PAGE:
If you plan to hike Half Dome, Half Dome permits are required, and they are separate from backcountry permits (though you can obtain both simultaneously). And if you plan to stay a night before or after your backpacking trek in Yosemite National Park (recommended), be sure to secure lodging early, as this is one of the most crowded national parks in America. Backpackers can also make use of free backpacker campgrounds the day before and after their backpacking trip.

Mist Trail Yosemite National Park

On the John Muir Trail:

Day 1: Tuolumne Meadows to Sunrise Lake (3 miles)
In order to start our Yosemite backpacking trip in Tuolumne Meadows, we began at the Sunrise Trail Head at Tenaya Lake on Tioga Road. We followed the Sunrise Trail up steep switchbacks to connect with the Forsyth Trail near beautiful Sunrise Lake (a great first night camping option).

Day 2: Forsyth Trail to Clouds Rest and beyond (8 miles)
From Sunrise Lake, we continued to follow the Forsyth Trail to intersect with the Clouds Rest junction, leading 2 miles to arguably the best viewpoint in Yosemite National Park. From Clouds Rest, hikers can see the entire Yosemite Valley, including an unique view of Half Dome. Note: the pinnacle of Clouds Rest is fully exposed, with steep drop offs on each side. This is not a place for young children or anyone with vertigo or a fear of heights. Since I fall into that category (hiking with a small child), we viewed the Yosemite landscape from just .2 mile below the top, which also offers wonderful vistas.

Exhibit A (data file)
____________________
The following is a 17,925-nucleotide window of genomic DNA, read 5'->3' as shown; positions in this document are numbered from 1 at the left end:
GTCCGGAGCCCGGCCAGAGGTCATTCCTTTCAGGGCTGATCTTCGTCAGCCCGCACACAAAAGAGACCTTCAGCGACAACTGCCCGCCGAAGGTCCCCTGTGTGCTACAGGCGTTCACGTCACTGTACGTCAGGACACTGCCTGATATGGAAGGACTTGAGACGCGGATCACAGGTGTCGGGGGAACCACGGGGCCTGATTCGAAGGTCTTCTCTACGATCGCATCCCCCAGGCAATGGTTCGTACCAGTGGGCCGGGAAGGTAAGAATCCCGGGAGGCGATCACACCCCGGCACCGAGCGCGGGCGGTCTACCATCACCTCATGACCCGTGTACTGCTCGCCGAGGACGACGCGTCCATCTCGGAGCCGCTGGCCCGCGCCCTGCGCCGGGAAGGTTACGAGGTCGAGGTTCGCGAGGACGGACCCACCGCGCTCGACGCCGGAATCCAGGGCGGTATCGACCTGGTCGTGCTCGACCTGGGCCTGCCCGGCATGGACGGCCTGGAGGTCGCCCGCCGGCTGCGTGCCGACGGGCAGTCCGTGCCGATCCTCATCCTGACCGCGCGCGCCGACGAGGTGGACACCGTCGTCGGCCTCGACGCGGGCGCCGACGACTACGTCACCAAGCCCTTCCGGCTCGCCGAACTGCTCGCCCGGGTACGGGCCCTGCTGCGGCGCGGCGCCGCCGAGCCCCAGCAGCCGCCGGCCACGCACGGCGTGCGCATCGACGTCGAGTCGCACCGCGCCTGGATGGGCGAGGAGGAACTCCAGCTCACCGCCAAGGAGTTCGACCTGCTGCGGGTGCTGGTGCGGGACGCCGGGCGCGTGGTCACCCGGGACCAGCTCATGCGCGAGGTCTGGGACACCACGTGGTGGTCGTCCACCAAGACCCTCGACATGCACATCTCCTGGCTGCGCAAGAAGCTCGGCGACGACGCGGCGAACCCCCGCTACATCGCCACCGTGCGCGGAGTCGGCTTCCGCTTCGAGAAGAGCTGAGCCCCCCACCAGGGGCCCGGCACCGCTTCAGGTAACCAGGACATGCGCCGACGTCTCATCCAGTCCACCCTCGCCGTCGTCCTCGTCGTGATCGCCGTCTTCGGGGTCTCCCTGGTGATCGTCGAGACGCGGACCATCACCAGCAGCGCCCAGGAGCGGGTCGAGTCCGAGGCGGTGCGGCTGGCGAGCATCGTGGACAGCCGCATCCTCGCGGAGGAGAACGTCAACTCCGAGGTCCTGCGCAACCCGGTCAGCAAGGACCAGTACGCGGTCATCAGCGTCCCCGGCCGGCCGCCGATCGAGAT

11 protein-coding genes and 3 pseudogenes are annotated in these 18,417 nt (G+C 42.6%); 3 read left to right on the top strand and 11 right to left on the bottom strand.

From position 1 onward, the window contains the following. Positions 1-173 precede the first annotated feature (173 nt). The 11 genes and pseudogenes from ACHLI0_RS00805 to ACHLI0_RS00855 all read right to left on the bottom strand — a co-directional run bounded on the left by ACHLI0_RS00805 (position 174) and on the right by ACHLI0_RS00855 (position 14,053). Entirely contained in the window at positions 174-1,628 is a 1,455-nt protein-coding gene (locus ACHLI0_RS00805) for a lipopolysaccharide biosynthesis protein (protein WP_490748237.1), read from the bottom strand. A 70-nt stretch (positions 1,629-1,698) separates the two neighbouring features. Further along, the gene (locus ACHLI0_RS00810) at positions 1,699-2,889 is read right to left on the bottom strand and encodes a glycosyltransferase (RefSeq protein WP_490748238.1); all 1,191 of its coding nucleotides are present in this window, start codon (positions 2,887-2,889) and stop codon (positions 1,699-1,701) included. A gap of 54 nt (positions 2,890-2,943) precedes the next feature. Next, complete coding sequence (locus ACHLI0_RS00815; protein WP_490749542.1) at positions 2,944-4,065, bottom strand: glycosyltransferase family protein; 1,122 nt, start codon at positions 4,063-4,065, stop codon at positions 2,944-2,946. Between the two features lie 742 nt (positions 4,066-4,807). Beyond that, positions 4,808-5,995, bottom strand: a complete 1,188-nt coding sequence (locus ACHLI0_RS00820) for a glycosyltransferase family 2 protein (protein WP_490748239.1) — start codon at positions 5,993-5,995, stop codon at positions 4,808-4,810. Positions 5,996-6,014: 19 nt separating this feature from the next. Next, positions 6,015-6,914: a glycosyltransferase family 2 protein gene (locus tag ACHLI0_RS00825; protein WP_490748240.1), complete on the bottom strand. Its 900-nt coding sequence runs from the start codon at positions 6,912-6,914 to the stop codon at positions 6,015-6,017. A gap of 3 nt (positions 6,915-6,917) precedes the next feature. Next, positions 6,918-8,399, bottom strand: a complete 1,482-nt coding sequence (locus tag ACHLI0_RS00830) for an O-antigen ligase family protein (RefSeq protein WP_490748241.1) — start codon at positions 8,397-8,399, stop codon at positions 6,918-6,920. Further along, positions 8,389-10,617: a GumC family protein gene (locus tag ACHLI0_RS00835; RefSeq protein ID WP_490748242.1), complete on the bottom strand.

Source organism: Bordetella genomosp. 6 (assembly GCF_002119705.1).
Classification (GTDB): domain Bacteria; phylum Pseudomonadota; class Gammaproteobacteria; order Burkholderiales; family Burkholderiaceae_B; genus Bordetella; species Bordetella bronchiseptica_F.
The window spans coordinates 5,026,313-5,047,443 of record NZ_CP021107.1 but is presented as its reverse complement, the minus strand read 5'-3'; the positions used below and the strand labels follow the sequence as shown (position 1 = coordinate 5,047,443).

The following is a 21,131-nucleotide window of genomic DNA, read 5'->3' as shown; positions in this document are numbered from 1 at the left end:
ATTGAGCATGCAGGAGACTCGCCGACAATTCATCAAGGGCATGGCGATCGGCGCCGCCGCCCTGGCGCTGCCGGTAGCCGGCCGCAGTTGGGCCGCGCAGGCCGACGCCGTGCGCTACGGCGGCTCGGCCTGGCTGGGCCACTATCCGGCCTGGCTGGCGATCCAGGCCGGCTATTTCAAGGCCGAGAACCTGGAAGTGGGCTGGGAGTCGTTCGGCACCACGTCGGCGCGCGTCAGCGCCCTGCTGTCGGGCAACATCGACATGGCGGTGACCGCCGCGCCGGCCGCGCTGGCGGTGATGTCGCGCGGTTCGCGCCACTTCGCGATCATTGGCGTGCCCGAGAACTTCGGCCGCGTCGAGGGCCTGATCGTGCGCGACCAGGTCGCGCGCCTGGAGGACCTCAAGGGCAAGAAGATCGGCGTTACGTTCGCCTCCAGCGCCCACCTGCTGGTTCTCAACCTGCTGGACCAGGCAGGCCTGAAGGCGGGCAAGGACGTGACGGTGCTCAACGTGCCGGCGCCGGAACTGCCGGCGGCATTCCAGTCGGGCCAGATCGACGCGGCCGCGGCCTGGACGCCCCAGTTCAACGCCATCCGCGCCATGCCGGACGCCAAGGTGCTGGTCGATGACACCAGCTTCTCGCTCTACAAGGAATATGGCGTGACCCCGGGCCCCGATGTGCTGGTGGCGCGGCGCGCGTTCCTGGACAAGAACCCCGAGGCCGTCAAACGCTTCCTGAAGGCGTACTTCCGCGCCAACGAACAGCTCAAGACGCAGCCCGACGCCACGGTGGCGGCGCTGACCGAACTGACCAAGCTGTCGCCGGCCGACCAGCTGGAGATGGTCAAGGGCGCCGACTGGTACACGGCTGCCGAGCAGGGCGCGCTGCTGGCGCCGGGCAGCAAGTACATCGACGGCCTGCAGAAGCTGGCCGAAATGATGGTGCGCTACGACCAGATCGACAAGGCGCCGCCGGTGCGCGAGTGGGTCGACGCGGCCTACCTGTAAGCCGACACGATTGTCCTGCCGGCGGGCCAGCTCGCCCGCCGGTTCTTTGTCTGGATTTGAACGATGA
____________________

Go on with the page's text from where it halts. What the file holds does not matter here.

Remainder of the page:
Hikers can continue past Clouds Rest to intersect with the John Muir Trail several miles later, but as this section of trail is still exposed and at great heights, we opted to return the 2 miles back to the Forsyth Trail and join the John Muir Trail much earlier. This first section of John Muir winds through old growth forest alongside Sunrise Creek, and affords several nice camp sites adjacent to this water source. This section of the John Muir Trail is less traveled, but we were still surprised to find we didn’t encounter a single hiker all evening, night, or morning.